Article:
Saturday we had lunch at another local eatery, Newsomes Restaurant I started out asking if they cooked in peanut oil, the answer was no. I then informed the lady taking our order of his allergies, and she turned around and told the cook, so I was comfortable.

Sunday night we were back home, and went to dinner at a local steakhouse, All American Steakhouse. Again, I informed the waitress of his allergy. When she came back to the table, she told me that they didn't use peanut oil, and the only peanut products in the restaurant were for one desert item, and it's prepared away from the main courses. I pointed out tree nuts again, because I knew of at least one salad that came with candied pecans. She said they were pre-packaged and wouldn't come near his food. So again, I felt comfortable.

Eating out is definitely an adventure these days. But having three good experiences this weekend has given me confidence that speaking with the staff, and getting a positive feeling after speaking with the staff, will ensure a positive experience.

Friday, April 23, 2010

What A Nut Allergy Means {for us}

Goodbye nut products. The day we came home from the hospital we threw anything out that mentioned "nut" on it's label. I've learned so much since that day. For example, in the US, food makers must note if there are nut products IN the product. They don't however have to note if the product was made in the same facility or on the same line as other nut containing products. This is important, as even if a product doesn't contain nuts, if it has come in contact with them, it can still cause a reaction. Cross contamination is a big risk. So although a product doesn't mention nuts, we have to be careful. Some brands are known for being better about labeling than others and can generally be "trusted" in the way of taking their labeling at face value. Hershey's is one of them. Hershey Kisses have become my best friend lately.

Eating out is another adventure. Even if a dish is nut free, such as a grilled cheese, it's important to make sure that the cook and server understand that it can't come in contact with nut products. For example, if a non-nut product is prepared on the same surface as a nut product was prepared on, there is a cross contamination risk. Cooks have to be sure to sanitize all surfaces, use a clean cooking utensil, etc. Eating at places that use peanut oil {Chick-Fil-A} is a no-no. So are places with open containers of peanuts {Five Guys}.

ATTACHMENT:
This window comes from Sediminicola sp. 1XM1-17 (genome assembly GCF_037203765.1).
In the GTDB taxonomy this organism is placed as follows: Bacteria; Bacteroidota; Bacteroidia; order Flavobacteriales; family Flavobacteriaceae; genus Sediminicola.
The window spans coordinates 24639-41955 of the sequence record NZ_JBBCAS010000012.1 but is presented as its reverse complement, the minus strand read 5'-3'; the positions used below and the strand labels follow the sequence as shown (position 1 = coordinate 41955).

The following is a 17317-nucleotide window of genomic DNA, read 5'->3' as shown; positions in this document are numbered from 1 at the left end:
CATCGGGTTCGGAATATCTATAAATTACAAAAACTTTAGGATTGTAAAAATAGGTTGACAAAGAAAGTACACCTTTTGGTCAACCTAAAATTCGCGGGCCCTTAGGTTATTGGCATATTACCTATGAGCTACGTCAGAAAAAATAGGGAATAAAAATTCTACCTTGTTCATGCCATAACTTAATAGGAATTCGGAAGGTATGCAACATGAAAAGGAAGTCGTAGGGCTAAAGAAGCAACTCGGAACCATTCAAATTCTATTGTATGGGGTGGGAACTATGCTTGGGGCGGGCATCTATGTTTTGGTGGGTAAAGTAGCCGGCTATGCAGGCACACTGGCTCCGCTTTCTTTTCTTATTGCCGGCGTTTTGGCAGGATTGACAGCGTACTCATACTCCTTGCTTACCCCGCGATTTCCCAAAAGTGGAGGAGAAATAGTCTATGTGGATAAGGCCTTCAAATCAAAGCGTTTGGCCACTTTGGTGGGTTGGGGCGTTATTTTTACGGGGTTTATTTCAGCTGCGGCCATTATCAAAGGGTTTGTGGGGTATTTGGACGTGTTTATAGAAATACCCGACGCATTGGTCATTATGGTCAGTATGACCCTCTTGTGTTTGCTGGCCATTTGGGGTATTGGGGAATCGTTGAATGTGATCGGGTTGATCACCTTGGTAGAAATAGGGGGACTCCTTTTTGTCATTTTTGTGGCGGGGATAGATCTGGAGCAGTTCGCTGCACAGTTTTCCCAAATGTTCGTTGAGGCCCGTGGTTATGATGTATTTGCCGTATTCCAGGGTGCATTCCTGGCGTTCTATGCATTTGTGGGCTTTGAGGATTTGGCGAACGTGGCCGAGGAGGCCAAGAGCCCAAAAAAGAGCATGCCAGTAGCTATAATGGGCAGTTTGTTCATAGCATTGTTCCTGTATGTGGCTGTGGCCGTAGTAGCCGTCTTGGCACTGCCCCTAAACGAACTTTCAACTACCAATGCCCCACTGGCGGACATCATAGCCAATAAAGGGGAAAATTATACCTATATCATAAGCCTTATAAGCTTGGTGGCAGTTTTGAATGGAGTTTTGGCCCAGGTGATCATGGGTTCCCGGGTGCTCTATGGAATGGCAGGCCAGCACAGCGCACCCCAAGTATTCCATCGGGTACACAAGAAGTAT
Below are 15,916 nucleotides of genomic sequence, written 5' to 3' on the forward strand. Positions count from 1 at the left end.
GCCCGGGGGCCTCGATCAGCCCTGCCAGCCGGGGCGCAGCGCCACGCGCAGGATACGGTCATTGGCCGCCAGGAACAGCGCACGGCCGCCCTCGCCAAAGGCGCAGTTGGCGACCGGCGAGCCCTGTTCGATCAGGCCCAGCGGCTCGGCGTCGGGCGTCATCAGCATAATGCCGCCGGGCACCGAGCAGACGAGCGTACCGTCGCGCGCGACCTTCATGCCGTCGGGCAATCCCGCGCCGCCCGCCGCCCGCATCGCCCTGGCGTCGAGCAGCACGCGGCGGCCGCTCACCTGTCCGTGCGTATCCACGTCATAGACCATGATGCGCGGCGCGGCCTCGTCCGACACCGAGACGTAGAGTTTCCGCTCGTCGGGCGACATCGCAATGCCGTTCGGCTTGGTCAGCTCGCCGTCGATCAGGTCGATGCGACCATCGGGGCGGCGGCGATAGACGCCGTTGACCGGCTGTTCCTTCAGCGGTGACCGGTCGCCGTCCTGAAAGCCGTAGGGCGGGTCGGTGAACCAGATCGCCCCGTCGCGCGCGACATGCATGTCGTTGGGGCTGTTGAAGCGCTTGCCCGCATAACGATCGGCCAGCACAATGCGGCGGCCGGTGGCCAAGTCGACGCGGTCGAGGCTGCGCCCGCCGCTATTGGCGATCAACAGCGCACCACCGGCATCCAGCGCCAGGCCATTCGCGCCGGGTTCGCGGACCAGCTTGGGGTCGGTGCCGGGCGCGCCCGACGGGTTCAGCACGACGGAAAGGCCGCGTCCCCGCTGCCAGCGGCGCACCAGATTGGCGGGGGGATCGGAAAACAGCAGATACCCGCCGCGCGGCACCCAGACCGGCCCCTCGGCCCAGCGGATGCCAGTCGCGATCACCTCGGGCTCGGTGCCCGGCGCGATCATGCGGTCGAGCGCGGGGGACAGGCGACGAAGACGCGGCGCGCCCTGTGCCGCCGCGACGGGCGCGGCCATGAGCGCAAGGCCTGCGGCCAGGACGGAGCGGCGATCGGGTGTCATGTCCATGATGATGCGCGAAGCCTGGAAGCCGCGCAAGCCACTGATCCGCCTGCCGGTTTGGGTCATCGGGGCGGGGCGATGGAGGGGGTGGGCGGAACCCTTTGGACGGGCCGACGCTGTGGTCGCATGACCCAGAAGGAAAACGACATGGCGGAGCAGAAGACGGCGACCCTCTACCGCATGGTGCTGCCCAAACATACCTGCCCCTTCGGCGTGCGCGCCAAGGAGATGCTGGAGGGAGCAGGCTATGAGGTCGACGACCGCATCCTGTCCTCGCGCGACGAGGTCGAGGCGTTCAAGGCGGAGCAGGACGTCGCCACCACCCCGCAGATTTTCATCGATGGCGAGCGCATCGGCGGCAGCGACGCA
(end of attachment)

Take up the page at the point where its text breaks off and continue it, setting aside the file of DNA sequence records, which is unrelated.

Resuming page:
Testing, Testing, 1-2-3

During Luke's most recent allergist visit we learned of the test results from the previous visit. The allergist did a 2 day patch test for various foods, and also sent Luke for blood work for peanut/tree nut allergies. He said that doing a skin test for the nut allergies would more than likely send Luke into anaphylaxis again.

The results...

Soy +
Milk +
Wheat ++
Egg +++
Chicken +
Green Beans +
Carrot +
Corn +
Pea +
S. Potato +
Banana ++
Oats ++
Rice +
Barley ++

Almond 0.95
Peanut 2.76
Cashew 0.74

{<0.35 Absent/Undetectable}
{0.35-0.70 Low Level}
{0.71-3.50 Moderate Level}
{3.51-17.5 High Level}
{17.6-50 Very High Level}

So what does this mean? Luke has been referred to a pediatric GI doctor for the food allergies. If there weren't so many that he reacted to, the allergist would have done an elimination diet. But because there are so many, an ED isn't possible. What will happen at the GI appt? I don't know. The doctor mentioned that the allergies may be also causing Luke's slow weight gain, so that's the main concern with the appointment. Celiac disease was mentioned {but said he doesn't think it's what Luke has}, and in his note to the GI doc, noted possible "allergic GI disease".

For the nut allergies, Luke is in the moderate level. Towards the higher end for peanut and towards the lower end for tree nuts. Luke is anaphalactic to peanuts, his reaction in March shows that. We don't know about tree nuts, but we are avoiding anything with any kind of nut product in it. Luke's nut allergy won't cause a runny nose or tummy ache. It's life threatening for him. The levels of the blood test don't show how bad a reaction would be, it can't predict it. It only shows that there is an allergy. Also, the allergist has said that Luke has a good chance of outgrowing the nut allergy because he is so young. He also said though that when we do blood work next year, the nut levels will probably be higher. This is because they typically go up before they come back down.